U.S. CitiesCity-Data Forum Index
Go Back   City-Data Forum > U.S. Forums > General U.S.
 [Register]
Please register to participate in our discussions with 2 million other members - it's free and quick! Some forums can only be seen by registered members. After you create your account, you'll be able to customize options and access all our 15,000 new posts/day with fewer ads.
View detailed profile (Advanced) or search
site with Google Custom Search

Search Forums  (Advanced)
 
 
Old 06-30-2017, 03:59 AM
 
Location: Chicago
5,907 posts, read 6,542,365 times
Reputation: 5372

Advertisements

Are Chicago's North Shore and Philadelphia's Main Line unique?

These two are a string of suburbs of major cities that are famed for their wealth. Both are linear and they are linear for the same reason: they grew along commuter rail. They both have distinct identities, a shared sense of place; in other words, there is a commonality that runs through North Shore communities and the same would be true of the Main Line. Neither of them is defined by a legal entity.....they're not counties, they are just an interconnected group of wealthy communities with a real sense of place and a commonality in the communities that encompass them.

I'm a Chicagoan, so obviously I know far more about the North Shore than I do about the Main Line. The North Shore is composed of 8 suburbs along Lake Michigan that begin due north city limits: Evanston, Wilmette, Kenilworth, Winnetka, Glencoe, Highland Park, Lake Forest and Lake Bluff. Highwood, a small community (enclave if you will) that unlike the others is not directly on the lake, is located within the North Shore belt but is not considered a part of it. The North Shore appears to bleed over into areas to the west of it. These adjacent communities like Glenview, Northfield, Northbrook and Deerfield may (or may not) be viewed as having North Shore status. Of the 8 real North Shore communities, one differs in nature as being more of a city than the others. That would be Evanston. But Evanston's wealth along its lakefront doesn't make it a real outlier....in other words, much of Evanston can feel real North Shore (while many parts of it definitely do not; Evanston is a mixed bag) and the city, home of Northwestern, definitely carries prestige and the community contains a large sense of desirability.

Again...I don't know as much about the Main Line but it, too, of course, has its quirks......yet the quirks don't really effect the commonality and perhaps uniqueness of these two communities. I'm hoping the Philly folks can share info about the Main Line.

So.....are they unique? And if they not, what other places could be considered like them.

Again, counties don't seem to work. For all their wealth, counties such as Westchester or Marin are hardly in total made up of wealthy communities; both the North Shore and the Main Line, however, are. The suburbs along Caltrain's route from San Francisco that runs southward from the city to service The Peninsula has towns of great wealth, but they hardly form a real string of solid wealth and they also lack an identity as a distinct place; indeed the area that is recognized as The Peninsula, that the all of the San Francisco peninsula, excluding San Francisco (which is not part of The Peninsula) is made up of many cities that do not carry the image of wealth (Daly City, San Bruno, South SF, etc.).

I don't think Florida's Gold Coast fits the category I suggested since it includes the city of Miami along with that wealth string (Boca, Palm Beach, Delray)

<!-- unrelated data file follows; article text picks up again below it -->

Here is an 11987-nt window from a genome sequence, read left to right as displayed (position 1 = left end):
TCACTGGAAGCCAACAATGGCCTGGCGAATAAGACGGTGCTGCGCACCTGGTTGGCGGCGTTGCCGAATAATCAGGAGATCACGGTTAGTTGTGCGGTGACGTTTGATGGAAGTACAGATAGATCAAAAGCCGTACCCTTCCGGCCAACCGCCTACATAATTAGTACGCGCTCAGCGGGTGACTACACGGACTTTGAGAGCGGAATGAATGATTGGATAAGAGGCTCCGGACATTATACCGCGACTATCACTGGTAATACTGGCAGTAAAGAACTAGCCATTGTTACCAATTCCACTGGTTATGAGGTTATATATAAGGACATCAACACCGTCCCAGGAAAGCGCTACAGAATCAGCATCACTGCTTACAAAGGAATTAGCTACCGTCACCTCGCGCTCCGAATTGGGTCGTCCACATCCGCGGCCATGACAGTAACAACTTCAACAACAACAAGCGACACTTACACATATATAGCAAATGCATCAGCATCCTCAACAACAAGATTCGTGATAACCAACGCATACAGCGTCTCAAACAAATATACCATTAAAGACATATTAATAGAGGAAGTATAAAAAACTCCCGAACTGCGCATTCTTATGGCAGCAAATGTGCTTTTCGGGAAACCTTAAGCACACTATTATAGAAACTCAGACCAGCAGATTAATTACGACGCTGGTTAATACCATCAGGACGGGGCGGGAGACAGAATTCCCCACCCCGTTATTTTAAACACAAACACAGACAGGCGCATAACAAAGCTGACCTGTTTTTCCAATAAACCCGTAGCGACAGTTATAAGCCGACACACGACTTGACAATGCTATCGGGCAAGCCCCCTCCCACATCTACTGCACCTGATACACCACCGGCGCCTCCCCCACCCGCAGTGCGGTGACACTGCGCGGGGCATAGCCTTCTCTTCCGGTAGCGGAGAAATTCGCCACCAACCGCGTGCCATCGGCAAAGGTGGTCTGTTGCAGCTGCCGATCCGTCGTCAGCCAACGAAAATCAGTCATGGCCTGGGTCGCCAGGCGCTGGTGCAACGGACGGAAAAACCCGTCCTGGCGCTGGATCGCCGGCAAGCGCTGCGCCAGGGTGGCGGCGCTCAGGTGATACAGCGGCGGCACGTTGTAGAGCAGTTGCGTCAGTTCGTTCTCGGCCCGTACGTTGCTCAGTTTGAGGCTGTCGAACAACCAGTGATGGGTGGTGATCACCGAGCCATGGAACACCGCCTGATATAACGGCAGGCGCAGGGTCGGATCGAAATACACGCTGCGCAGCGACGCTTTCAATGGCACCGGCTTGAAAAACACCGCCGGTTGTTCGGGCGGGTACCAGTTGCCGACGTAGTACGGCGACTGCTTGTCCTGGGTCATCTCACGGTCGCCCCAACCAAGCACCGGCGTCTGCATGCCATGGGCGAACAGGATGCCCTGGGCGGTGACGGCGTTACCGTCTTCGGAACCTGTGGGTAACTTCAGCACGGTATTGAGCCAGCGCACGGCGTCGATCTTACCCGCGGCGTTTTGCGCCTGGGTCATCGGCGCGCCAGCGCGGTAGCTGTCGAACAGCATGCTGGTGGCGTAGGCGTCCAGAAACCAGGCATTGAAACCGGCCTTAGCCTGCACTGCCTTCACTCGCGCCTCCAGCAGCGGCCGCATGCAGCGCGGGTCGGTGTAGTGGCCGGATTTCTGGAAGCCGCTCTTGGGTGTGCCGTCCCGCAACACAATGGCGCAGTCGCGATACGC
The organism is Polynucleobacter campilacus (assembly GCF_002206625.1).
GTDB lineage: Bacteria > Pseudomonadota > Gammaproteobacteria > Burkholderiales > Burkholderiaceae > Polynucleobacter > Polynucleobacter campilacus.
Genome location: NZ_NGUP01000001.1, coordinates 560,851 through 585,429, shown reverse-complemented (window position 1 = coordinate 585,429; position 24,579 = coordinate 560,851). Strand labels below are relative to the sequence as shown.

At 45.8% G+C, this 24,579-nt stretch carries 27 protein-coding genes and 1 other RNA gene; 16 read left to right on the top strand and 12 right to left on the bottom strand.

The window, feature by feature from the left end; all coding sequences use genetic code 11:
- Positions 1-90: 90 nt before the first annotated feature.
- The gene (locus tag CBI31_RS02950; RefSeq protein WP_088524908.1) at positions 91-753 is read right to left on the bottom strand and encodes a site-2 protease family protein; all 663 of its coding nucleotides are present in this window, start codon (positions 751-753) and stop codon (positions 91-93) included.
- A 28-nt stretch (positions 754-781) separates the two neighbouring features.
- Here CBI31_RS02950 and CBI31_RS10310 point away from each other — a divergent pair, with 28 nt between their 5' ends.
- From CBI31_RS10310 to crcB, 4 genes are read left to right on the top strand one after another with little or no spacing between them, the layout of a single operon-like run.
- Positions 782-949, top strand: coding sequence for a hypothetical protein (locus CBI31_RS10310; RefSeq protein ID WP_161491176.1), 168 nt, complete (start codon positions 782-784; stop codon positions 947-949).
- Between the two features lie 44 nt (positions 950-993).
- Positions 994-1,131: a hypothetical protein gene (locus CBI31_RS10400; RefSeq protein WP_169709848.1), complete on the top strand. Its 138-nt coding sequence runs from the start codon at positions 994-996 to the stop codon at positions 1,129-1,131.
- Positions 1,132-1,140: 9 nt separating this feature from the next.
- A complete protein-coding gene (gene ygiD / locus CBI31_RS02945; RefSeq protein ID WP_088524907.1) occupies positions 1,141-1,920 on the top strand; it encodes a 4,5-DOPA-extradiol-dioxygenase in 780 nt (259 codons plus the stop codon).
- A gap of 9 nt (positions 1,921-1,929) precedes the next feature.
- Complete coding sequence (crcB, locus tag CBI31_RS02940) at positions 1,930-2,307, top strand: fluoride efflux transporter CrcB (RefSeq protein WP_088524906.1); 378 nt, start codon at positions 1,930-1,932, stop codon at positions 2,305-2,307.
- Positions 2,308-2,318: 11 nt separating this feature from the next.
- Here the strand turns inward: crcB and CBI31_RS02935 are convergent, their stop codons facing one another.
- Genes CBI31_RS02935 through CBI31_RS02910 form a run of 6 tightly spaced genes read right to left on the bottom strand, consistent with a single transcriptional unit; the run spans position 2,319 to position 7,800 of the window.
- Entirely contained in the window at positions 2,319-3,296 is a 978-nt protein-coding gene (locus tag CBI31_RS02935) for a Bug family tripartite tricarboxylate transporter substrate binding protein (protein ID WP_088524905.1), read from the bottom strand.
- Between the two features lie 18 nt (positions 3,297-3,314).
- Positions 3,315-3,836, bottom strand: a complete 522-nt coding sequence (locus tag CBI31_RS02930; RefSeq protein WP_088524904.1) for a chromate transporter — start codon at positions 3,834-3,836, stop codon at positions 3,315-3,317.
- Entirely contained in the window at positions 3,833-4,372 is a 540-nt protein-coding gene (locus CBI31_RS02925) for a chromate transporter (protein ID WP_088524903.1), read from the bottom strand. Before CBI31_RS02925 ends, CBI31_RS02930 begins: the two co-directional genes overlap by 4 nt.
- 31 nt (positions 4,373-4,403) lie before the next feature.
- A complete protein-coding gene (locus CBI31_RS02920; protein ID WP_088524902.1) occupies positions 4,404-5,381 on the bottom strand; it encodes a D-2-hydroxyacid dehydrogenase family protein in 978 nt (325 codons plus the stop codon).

The criteria I'm giving on this one to see if the North Shore and Main Line have any peers in other US metro areas:

1. they are linear by nature, due to the commuter rail lines they grew along

2. they have a sense of common identity and appear to give the impression of being a solid region of wealth.

3. they are not legally defined places....neither is a county

4. they each have a name, a real (though not legal) and recognized name.

Last edited by edsg25; 06-30-2017 at 04:27 AM..
Quick reply to this message

 
Old 06-30-2017, 06:02 AM
 
106 posts, read 64,848 times
Reputation: 66
The Dallas North Tollway (Billion Dollar Mile).
Quick reply to this message
 
Old 06-30-2017, 07:06 AM
 
Location: St Simons Island, GA
23,109 posts, read 35,052,903 times
Reputation: 15300
There are other cities where wealthy suburban development followed this pattern. Remember that the North Shore and Main Line suburbs began their lives as 'Country House' destinations for wealthy residents of the city that spent their weeks living closer in. They were basically emulating the traditions of English gentry that kept homes in central London as well as estates away from the city. Rail was created to link these areas, and further development of these communities ensued.
NYC certainly has this situation with Westchester and Fairfield Counties ("The Gold Coast"), the north shore of Long Island, the Hudson River Valley and Bergen County, NJ.
San Francisco also did, as the railroad ran down the peninsula into the San Mateo County communities of Hillsborough, Burlingame, Millbrae, Atherton, Palo Alto and Woodside.
I think most major cities have their wealthy suburbs running out of the city in such a fashion. Atlanta's wealthy 'streetcar suburbs' formed in a line running northeast out of the city towards the town of Decatur: Ansley Park, Inman Park, Morningside and Druid Hills. Buckhead (which began its' life as a 'Country House' destination as well) anchors "The Golden Triangle": Brookhaven, Vinings, Sandy Springs, Roswell and Alpharetta. They, too, served as retreats for affluent citizens back in the day.
In Cleveland, you have a trail that takes you through Shaker Heights, Pepper Pike, Hunting Valley and the other "Heights" communities.
I think that the North Shore and Main Line offer some of the best examples of suburban living in the country, but I don't find their situation particularly unique.
Quick reply to this message
 
Old 06-30-2017, 07:15 AM
 
Location: Chicago, IL
3,312 posts, read 1,657,568 times
Reputation: 3586
This is a good observation. I didn't realize it, but the Main Line and North Sore suburbs, while unique in looks and location, do share similarities that make them unique. I'm not sure if another string of wealthy suburbs exist in the same way that these 2 areas do. Off the top of my head, I can't think of any.